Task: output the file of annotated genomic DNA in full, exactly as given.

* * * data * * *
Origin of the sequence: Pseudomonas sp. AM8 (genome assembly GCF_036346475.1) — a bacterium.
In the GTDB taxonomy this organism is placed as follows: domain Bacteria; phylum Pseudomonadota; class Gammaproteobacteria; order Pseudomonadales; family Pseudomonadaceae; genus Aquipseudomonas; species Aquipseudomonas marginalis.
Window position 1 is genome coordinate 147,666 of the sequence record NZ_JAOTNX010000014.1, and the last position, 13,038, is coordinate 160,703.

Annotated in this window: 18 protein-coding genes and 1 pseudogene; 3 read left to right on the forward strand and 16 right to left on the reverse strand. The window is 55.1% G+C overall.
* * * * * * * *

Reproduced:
Origin of the sequence: Pseudomonas sp. AM8 (genome assembly GCF_036346475.1) — a bacterium.
In the GTDB taxonomy this organism is placed as follows: domain Bacteria; phylum Pseudomonadota; class Gammaproteobacteria; order Pseudomonadales; family Pseudomonadaceae; genus Aquipseudomonas; species Aquipseudomonas marginalis.
Window position 1 is genome coordinate 147,666 of the sequence record NZ_JAOTNX010000014.1, and the last position, 13,038, is coordinate 160,703.

Annotated in this window: 18 protein-coding genes and 1 pseudogene; 3 read left to right on the forward strand and 16 right to left on the reverse strand. The window is 55.1% G+C overall.